Sidney Crosby, who reached the peak of the hockey world this year by leading the Pittsburgh Penguins to the Stanley Cup championship in June and then fueling Team Canada's victory in the World Cup of Hockey last month, has a concussion and will be out indefinitely, the Penguins said in an announcement Monday.
That's worrisome news because Crosby, 29, has a history of concussions. He was struck in the head twice early in 2011 and played a total of only 63 games over the 2010-11 and 2011-12 seasons as a result of head and neck issues. He's one of the NHL's most marketable and recognizable players, in addition to being perhaps its best.
According to information released on the Penguins' Twitter account, Crosby sat out an exhibition game on Saturday because he wasn't feeling well, and then underwent concussion testing on Monday. Penguins Coach Mike Sullivan said via Twitter that the injury "happened in practice on Friday." The club said there is no timetable for Crosby's return.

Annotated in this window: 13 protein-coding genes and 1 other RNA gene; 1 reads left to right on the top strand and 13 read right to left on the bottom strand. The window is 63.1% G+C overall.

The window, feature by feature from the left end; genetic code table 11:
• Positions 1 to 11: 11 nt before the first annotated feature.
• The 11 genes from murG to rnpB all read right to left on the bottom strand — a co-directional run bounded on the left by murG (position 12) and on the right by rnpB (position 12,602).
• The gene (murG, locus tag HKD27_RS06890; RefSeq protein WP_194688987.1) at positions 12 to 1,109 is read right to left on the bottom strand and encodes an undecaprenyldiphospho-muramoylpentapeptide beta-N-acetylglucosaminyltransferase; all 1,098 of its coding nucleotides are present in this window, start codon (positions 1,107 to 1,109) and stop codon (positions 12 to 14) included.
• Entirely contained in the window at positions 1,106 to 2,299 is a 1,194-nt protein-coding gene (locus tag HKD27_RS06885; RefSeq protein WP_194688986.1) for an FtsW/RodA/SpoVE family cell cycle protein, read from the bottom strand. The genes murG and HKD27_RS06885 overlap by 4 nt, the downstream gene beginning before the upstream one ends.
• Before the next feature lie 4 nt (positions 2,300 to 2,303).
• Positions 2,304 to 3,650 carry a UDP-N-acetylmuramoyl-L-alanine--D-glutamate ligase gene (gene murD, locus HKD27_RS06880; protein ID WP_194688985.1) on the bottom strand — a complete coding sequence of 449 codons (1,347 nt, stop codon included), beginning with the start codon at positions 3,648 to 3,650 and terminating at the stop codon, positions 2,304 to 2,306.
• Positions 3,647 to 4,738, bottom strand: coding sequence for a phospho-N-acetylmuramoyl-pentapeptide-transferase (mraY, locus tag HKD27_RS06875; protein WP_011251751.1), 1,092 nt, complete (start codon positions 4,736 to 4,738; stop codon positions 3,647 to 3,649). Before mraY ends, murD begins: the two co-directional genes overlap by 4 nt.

Crosby started last season slowly from an offensive standpoint but was a key figure in the Penguins' second-half rebound and their Cup triumph. He was voted the most valuable player of the Stanley Cup playoffs after scoring six goals and 19 points in 24 games. He also won MVP honors in the World Cup, which ended on Sept. 29.
The NHL season begins Wednesday. The Penguins are considered to have a good chance to repeat as champions, which no team has done since the Detroit Red Wings won in 1997 and 1998. However, losing Crosby would be a severe blow to the Penguins. They also will start without goaltender Matt Murray, who suffered a broken hand while playing for Team North America during the World Cup.